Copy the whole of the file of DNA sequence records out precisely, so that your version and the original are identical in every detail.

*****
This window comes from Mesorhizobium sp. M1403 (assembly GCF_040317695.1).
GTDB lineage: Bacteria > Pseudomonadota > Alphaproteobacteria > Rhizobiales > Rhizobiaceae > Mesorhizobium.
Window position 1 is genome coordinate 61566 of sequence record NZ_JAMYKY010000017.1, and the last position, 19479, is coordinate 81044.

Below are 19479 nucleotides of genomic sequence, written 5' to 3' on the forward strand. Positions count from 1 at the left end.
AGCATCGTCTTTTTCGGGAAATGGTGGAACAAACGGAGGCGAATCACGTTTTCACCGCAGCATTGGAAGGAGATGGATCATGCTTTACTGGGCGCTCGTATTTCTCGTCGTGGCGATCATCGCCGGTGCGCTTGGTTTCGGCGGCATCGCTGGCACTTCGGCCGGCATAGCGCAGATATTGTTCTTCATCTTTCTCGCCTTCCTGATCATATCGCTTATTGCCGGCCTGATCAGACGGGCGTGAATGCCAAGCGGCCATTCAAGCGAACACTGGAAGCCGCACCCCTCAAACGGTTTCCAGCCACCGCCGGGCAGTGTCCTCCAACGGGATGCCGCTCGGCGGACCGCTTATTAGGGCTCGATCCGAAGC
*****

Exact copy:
This window comes from Mesorhizobium sp. M1403 (assembly GCF_040317695.1).
GTDB lineage: Bacteria > Pseudomonadota > Alphaproteobacteria > Rhizobiales > Rhizobiaceae > Mesorhizobium.
Window position 1 is genome coordinate 61566 of sequence record NZ_JAMYKY010000017.1, and the last position, 19479, is coordinate 81044.

Below are 19479 nucleotides of genomic sequence, written 5' to 3' on the forward strand. Positions count from 1 at the left end.
AGCATCGTCTTTTTCGGGAAATGGTGGAACAAACGGAGGCGAATCACGTTTTCACCGCAGCATTGGAAGGAGATGGATCATGCTTTACTGGGCGCTCGTATTTCTCGTCGTGGCGATCATCGCCGGTGCGCTTGGTTTCGGCGGCATCGCTGGCACTTCGGCCGGCATAGCGCAGATATTGTTCTTCATCTTTCTCGCCTTCCTGATCATATCGCTTATTGCCGGCCTGATCAGACGGGCGTGAATGCCAAGCGGCCATTCAAGCGAACACTGGAAGCCGCACCCCTCAAACGGTTTCCAGCCACCGCCGGGCAGTGTCCTCCAACGGGATGCCGCTCGGCGGACCGCTTATTAGGGCTCGATCCGAAGC